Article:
Choose the Destination for the backup of the physical server. This will default to the Onboard repository on the NAKIVO appliance.
On step 3, you can Schedule to run the backup regularly if you want to capture backups for a time before P2V’ing the server.
On the Retention screen, select how many restore points you want to keep on disk for the server.
Finally, on the Options screen, there are several options that can be configured for the backup job. These include app-aware mode, change tracking, network acceleration, encryption, pre and post actions, truncating logs and data transfer bandwidth throttling.
Finally select either the Finish button (finishes creating the job but doesn’t run the job. Or, select the Finish & Run button that configures the job and automatically runs the job for the first time after configuring. You will see a job scope screen where you can choose to run all physical server jobs, or select the job you want to run. Here we are selecting the job we want to run. Place a check by the box. Click the Run button.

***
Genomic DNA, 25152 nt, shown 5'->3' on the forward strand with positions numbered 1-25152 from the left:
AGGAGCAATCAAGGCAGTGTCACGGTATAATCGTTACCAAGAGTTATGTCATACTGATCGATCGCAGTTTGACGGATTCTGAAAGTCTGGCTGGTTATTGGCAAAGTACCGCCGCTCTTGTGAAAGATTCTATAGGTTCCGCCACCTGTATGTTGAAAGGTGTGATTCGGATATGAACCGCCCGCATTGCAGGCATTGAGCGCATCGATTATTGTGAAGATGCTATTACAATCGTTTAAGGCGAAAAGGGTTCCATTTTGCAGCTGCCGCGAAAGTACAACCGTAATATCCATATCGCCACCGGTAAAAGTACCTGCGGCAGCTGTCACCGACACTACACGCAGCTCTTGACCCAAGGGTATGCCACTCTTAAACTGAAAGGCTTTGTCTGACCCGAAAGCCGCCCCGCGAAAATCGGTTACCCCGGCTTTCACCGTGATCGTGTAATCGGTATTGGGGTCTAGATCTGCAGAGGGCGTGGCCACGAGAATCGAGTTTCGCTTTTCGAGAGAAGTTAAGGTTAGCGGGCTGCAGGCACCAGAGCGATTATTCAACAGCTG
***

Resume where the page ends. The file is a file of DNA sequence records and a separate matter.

The job will run and should finish successfully.
Now that we have a good backup of the physical server, we can export the physical server disk as a virtual disk that we can then use as the basis of our new virtual machine.
Easily P2V Physical Windows Servers to VMs with NAKIVO
Finally, we are at the point of P2V’ing the physical server to a virtual machine. There will be two parts to Easily P2V Physical Windows Servers to VMs with NAKIVO. This will include:
- Exporting the physical disk as a virtual machine disk for use with the chosen hypervisor
- Creating a new virtual machine in the hypervisor and using the exported virtual hard disk as the VM hard disk file